Abstract 17992: Observed versus Predicted Myocardial Infarction Among Individuals With Human Immunodeficiency Virus by American College of Cardiology/American Heart Association Pooled Cohort Equation Risk Strata: Center for AIDS Research Network of Integrated Clinical Systems
Background: Human immunodeficiency virus (HIV)-infected individuals are at elevated risk for cardiovascular disease (CVD) due to an interplay between traditional CVD risk factors, chronic inflammation persisting despite HIV viral suppression, and side effects of antiretroviral therapy. Previous studies evaluating CVD risk prediction models in HIV populations have generally been small in size and assessed non-U.S. cohorts. The 2013 ACC/AHA ASCVD Risk Estimator has not been evaluated in a large, multi-center HIV cohort.
Hypothesis: Our primary hypothesis was that the ACC/AHA ASCVD Risk Estimator would underestimate ASCVD risk across risk strata for HIV-infected patients.
Methods: We evaluated this risk prediction tool in the Centers for AIDS Research (CFAR) Network of Integrated Clinical Systems (CNICS) multi-center U.S.-based cohort of approximately 30,000 HIV-infected adults with rigorous central adjudication of myocardial infarction (MI) and differentiation between type I and II MI. We compared MI and ASCVD risks predicted by the ASCVD Risk Estimator to actual rates of MI observed in the CNICS cohort.
Results: A total of 132 MIs were observed during follow-up, compared with 103 MIs that would have been expected based on the ASCVD risk estimator. Observed MI rates were higher than expected across most predicted risk levels, particularly among black participants and those with low (<5%) predicted 10-year ASCVD risk. This under-prediction was relatively uniform across risk strata among white men; the observed MI rates were 68%, 68%, 67%, and 67% greater than expected, respectively, for white men with <5%, 5% to <7.5%, 7.5% to <10%, and 10% or greater predicted 10-year ASCVD risk.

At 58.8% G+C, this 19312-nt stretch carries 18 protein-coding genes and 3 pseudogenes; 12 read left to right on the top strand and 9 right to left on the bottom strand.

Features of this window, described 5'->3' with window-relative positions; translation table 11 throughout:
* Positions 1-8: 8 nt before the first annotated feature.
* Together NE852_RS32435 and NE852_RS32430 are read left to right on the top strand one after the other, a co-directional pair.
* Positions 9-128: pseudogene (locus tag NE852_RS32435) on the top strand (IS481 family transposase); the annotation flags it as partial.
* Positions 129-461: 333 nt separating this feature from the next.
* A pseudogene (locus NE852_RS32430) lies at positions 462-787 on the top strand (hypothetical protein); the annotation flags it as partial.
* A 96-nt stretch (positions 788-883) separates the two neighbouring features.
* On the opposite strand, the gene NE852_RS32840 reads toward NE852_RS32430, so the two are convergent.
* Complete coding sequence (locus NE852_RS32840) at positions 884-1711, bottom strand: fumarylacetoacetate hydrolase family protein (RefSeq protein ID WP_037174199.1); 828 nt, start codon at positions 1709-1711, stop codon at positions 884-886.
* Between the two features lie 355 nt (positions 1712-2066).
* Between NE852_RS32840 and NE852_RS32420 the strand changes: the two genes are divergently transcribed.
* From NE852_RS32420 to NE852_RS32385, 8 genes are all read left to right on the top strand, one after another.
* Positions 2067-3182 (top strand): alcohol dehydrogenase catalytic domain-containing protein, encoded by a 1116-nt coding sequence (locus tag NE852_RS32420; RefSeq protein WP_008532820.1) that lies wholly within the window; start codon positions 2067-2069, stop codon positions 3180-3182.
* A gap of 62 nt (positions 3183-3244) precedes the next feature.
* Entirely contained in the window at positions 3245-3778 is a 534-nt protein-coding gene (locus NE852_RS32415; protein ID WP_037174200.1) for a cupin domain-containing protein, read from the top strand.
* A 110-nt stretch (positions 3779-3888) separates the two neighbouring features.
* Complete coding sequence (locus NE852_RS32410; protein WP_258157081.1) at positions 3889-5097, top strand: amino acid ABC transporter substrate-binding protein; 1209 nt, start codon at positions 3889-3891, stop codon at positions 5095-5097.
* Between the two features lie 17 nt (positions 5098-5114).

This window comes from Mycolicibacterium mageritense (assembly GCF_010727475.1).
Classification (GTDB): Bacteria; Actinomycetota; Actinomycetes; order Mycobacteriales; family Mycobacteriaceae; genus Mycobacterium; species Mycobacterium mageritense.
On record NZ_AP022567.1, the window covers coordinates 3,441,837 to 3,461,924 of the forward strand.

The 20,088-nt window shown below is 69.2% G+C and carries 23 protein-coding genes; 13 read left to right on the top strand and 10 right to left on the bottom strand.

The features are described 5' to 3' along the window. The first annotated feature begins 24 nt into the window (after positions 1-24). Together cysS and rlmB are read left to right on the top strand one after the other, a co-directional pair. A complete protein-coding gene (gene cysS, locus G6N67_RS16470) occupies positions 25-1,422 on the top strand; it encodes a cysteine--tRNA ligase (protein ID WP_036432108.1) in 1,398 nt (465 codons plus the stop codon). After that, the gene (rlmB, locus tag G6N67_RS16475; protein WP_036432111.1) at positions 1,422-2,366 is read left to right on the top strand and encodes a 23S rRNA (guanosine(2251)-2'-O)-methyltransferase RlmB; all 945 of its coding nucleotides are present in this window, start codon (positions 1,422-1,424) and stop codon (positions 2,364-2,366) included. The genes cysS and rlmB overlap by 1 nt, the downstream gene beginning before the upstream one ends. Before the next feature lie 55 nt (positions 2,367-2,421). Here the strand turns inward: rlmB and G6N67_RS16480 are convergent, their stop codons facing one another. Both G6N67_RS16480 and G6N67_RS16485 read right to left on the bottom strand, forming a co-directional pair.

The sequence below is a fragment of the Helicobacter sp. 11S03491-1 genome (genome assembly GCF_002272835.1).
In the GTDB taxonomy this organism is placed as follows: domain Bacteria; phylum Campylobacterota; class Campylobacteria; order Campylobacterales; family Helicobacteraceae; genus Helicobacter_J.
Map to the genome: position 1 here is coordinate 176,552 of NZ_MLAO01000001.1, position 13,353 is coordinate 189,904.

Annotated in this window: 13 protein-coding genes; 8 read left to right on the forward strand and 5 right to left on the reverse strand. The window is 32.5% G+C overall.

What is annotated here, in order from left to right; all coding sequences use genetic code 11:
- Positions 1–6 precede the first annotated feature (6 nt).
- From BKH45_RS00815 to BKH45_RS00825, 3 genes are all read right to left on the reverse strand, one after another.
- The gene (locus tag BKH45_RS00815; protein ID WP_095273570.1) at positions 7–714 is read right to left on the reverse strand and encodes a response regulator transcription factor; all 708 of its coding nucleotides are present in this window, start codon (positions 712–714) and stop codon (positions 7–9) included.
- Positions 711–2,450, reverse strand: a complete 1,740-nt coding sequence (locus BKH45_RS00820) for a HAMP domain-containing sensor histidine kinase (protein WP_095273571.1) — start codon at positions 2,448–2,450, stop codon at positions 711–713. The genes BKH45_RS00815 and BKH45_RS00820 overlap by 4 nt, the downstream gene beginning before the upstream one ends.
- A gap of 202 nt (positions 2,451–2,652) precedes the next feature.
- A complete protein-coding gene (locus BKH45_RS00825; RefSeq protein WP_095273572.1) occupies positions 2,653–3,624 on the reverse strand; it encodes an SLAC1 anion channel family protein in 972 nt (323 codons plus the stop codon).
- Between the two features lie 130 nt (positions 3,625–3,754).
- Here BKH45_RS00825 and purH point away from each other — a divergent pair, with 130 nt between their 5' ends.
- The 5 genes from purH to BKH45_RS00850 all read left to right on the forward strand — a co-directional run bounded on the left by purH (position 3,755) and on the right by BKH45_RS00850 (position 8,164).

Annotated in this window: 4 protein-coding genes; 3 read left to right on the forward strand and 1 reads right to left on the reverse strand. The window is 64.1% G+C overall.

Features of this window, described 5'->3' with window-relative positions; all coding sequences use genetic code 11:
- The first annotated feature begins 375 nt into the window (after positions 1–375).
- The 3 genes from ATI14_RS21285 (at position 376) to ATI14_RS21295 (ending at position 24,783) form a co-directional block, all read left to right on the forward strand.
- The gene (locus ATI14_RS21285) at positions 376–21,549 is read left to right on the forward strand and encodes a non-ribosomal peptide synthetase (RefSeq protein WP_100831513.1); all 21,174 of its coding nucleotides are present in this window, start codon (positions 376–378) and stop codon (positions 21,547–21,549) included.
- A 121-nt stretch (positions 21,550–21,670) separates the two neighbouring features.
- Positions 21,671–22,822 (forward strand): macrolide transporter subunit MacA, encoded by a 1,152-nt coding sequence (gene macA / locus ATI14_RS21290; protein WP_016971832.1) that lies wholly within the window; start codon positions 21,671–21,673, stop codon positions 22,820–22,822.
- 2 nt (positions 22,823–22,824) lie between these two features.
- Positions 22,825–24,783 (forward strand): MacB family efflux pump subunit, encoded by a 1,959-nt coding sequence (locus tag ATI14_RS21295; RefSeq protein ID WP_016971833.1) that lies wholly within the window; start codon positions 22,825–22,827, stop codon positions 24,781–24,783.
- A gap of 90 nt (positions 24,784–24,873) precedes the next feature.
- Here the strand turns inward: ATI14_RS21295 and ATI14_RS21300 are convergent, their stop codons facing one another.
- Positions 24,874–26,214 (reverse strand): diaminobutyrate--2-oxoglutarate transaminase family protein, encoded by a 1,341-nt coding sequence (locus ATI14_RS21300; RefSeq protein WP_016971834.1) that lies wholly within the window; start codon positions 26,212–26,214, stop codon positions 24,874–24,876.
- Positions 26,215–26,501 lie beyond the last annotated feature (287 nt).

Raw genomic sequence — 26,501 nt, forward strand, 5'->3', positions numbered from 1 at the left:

Conclusions: These data suggest that the ACC/AHA Risk Estimator under-predicts MI risk among HIV-infected individuals. The under-prediction was relatively uniform across risk strata for white men. These data highlight the need for accurate HIV-specific CVD risk prediction tools.
Author Disclosures: M.J. Feinstein: None. D.R. Drozd: None. H. Ning: None. J.A. Delaney: None. R. Nance: None. W.C. Matthews: None. C.J. Achenbach: None. H. Crane: None. D.M. Lloyd-Jones: None.
- © 2015 by American Heart Association, Inc.